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A Six-Decade Analysis of Growing Season Temperature Change in Illinois

Paper Reviewed
Dahal, V., Gautam, S. and Bhattarai, R. 2018. Analysis of long-term temperature trend in Illinois and its implication on the cropping system. Environmental Processes 5: 451-464, doi: 10.1007/s40710-018-0306-7.

Writing as background for their study, Dahal et al. (2018) say that Illinois ranks "either first or second in soybean production and second in corn production among the Midwestern [US] states, with more than 75% of its land used for crop production." However, because of its climate, only a small window of time is suitable each year for food production, particularly corn. Outside this period, temperatures typically present "detrimental effects [for] crop growth."

Given model projections of a changing climate that may negatively impact future crop yields, Dahal et al. set out to investigate past changes in temperature across Illinois, which analysis provides a good evaluation of the verity of future projections given the increase in atmospheric greenhouse gas concentrations over the past several decades. In doing so, twelve temperature-related parameters were examined on annual, seasonal, and crop growing-season-relevant scales for 115 stations over the period 1951-2010.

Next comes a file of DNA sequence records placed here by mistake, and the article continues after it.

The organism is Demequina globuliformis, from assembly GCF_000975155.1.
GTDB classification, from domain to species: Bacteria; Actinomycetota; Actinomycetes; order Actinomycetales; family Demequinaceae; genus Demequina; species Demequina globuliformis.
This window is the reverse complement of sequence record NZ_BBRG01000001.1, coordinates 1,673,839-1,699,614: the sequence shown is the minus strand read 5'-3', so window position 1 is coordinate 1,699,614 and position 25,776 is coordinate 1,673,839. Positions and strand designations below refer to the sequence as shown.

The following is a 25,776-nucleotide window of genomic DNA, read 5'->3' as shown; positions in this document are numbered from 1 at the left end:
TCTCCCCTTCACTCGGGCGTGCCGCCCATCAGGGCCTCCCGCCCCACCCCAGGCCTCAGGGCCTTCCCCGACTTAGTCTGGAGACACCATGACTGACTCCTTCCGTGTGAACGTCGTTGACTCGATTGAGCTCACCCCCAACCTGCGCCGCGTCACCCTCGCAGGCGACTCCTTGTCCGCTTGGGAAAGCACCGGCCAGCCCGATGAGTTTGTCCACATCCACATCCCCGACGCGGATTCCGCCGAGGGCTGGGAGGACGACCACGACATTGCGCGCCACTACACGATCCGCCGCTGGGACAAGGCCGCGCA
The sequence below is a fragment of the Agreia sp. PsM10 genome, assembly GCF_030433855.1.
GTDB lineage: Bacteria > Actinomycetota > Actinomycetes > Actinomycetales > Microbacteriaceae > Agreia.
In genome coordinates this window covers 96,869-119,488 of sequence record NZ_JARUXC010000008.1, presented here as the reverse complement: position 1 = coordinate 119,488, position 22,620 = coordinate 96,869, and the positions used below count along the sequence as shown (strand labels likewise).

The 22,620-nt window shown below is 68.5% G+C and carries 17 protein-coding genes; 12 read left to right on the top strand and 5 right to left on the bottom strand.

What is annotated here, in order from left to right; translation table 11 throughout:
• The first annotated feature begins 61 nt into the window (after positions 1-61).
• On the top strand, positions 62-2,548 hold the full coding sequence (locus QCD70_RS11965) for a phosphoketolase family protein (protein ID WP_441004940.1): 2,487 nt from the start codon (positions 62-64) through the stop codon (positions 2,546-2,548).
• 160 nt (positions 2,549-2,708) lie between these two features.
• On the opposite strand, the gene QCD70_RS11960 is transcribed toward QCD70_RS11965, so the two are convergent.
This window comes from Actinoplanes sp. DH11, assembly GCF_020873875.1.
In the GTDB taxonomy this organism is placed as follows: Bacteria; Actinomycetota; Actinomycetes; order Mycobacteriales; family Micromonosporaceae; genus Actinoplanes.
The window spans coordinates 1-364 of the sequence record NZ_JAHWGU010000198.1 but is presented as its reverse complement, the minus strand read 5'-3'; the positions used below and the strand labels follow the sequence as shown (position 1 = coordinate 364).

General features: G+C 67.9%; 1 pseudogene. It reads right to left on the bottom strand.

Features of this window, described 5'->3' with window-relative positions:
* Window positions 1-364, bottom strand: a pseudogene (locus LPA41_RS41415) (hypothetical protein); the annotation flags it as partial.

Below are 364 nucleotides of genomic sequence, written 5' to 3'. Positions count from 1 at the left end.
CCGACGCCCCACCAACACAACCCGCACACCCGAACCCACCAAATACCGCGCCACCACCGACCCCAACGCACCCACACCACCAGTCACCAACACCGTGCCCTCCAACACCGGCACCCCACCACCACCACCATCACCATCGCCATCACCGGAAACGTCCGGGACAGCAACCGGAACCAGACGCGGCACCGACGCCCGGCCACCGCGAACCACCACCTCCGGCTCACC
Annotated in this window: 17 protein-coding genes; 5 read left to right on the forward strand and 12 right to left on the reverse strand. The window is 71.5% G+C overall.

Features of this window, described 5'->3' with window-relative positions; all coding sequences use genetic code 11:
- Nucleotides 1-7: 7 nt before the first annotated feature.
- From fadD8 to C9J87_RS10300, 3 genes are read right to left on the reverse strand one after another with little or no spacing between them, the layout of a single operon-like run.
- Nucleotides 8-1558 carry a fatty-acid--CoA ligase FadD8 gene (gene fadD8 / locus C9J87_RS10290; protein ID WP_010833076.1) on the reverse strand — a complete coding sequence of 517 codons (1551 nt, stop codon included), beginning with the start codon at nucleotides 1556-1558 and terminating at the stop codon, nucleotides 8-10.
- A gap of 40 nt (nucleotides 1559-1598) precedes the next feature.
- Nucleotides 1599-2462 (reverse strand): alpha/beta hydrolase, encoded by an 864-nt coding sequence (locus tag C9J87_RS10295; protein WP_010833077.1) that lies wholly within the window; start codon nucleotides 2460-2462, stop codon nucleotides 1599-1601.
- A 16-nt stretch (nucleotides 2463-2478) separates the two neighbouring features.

According to the three Department of Agricultural and Biological Engineering researchers from the University of Illinois at Urbana-Champaign, the results of their study revealed that "most of the stations of the state do not show significant change in the temperature parameters," adding that "among those stations where the change is significant, the majority show a cooling trend." What is more, they further note that "it was especially significant agriculturally that the summer days show a cooling effect," which implies "a decreasing exposure of the crops to heat stresses."

In light of these and other changes in temperature favorable to crop growth, Dahal et al. write that "we can safely conclude that over the second half of the twentieth century, the temperature has shown characteristics that are very encouraging for the farmers of Illinois." Consequently, the scientists correctly write that "climate change has not yet manifested itself in the state" and that "any changes in temperature observed in the last 60 years have only helped towards catalyzing the agricultural productivity."

It would thus appear that climate alarmists have got things backwards. Not only has the extra CO2 that has been added to the atmosphere over the past six decades directly stimulated crop production and yield, it has also likely induced an era of more favorable growing season temperatures. And that is a win-win situation for ensuring the future food security of the planet!

Posted 5 November 2018